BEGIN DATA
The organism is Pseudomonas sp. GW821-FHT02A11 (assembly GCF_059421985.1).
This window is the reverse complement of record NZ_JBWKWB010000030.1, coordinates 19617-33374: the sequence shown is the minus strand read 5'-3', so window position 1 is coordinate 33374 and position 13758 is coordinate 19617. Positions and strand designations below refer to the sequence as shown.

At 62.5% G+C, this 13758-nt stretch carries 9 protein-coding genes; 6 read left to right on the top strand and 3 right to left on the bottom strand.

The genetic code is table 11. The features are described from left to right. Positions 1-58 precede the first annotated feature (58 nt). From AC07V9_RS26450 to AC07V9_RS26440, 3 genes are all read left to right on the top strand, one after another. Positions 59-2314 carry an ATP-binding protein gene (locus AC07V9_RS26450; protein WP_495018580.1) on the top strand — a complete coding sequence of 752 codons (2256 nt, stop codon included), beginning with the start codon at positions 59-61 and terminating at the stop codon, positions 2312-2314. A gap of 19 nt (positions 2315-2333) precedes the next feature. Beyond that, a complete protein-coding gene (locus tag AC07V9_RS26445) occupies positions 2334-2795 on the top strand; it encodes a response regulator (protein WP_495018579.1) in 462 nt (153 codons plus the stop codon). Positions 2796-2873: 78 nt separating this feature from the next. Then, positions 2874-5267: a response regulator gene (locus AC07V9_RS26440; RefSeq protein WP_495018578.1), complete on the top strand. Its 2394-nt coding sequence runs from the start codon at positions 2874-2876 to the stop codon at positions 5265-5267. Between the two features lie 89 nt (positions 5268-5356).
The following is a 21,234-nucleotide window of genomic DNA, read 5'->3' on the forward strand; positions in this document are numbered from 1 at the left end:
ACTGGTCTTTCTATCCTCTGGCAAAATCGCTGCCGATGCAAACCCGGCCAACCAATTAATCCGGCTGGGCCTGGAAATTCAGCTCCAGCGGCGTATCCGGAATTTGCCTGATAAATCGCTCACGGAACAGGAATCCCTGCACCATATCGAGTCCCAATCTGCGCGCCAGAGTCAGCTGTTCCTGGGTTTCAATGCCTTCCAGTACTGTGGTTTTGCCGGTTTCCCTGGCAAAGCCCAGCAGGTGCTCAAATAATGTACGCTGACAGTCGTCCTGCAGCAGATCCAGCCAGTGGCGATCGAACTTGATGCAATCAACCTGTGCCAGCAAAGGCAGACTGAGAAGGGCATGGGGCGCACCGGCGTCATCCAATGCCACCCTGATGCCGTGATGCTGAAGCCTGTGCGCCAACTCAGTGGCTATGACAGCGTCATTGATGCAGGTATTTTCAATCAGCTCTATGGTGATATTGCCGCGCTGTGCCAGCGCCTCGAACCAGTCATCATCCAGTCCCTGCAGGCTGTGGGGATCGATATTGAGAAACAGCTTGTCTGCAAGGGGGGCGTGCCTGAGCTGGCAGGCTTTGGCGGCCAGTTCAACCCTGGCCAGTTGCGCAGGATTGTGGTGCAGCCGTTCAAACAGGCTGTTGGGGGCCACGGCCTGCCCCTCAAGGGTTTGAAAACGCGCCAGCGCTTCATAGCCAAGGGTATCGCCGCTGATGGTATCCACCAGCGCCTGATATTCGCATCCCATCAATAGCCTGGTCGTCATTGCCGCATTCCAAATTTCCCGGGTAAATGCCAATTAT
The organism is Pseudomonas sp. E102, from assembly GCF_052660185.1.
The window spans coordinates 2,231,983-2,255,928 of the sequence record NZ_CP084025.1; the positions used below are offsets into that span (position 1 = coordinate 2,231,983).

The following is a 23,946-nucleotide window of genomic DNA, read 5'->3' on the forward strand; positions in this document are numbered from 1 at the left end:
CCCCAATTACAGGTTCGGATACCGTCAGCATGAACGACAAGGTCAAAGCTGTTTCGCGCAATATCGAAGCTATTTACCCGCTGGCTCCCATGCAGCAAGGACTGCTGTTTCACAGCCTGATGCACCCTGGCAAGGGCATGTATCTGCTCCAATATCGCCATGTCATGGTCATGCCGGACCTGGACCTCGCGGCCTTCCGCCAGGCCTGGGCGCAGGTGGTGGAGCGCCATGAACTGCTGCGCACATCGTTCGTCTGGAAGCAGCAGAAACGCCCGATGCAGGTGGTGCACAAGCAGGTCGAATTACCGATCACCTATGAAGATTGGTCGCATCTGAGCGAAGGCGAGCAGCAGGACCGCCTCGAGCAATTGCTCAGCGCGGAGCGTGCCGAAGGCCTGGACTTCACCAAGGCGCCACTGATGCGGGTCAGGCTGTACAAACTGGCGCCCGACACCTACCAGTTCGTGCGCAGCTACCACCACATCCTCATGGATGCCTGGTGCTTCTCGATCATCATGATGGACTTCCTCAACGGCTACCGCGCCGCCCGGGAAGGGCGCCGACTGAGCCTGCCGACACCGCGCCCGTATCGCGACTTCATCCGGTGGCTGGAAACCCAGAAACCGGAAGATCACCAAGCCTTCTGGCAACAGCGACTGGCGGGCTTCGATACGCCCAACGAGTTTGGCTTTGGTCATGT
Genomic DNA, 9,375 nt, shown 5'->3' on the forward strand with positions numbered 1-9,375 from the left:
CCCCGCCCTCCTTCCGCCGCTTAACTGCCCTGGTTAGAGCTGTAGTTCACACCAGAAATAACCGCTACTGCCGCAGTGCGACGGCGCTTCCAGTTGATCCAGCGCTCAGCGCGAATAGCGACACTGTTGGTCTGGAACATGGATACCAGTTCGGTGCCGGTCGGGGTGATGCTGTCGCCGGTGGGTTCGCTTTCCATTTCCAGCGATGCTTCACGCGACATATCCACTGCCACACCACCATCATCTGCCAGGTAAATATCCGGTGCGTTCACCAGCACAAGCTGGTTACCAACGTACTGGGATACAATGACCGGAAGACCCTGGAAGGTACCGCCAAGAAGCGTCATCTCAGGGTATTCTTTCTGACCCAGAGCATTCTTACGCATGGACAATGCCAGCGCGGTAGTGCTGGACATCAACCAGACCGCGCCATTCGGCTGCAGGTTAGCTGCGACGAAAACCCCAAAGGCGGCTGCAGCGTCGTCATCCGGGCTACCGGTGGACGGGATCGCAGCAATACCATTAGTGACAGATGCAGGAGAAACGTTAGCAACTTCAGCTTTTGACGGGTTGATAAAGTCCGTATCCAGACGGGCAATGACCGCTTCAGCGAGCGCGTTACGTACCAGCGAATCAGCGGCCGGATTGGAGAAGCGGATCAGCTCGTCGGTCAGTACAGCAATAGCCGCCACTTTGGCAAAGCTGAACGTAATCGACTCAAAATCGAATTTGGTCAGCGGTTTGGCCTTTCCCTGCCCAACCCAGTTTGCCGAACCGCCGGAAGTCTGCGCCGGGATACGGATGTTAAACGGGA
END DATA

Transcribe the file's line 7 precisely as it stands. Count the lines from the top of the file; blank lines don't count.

The organism is Pseudomonas sp. E102, from assembly GCF_052660185.1.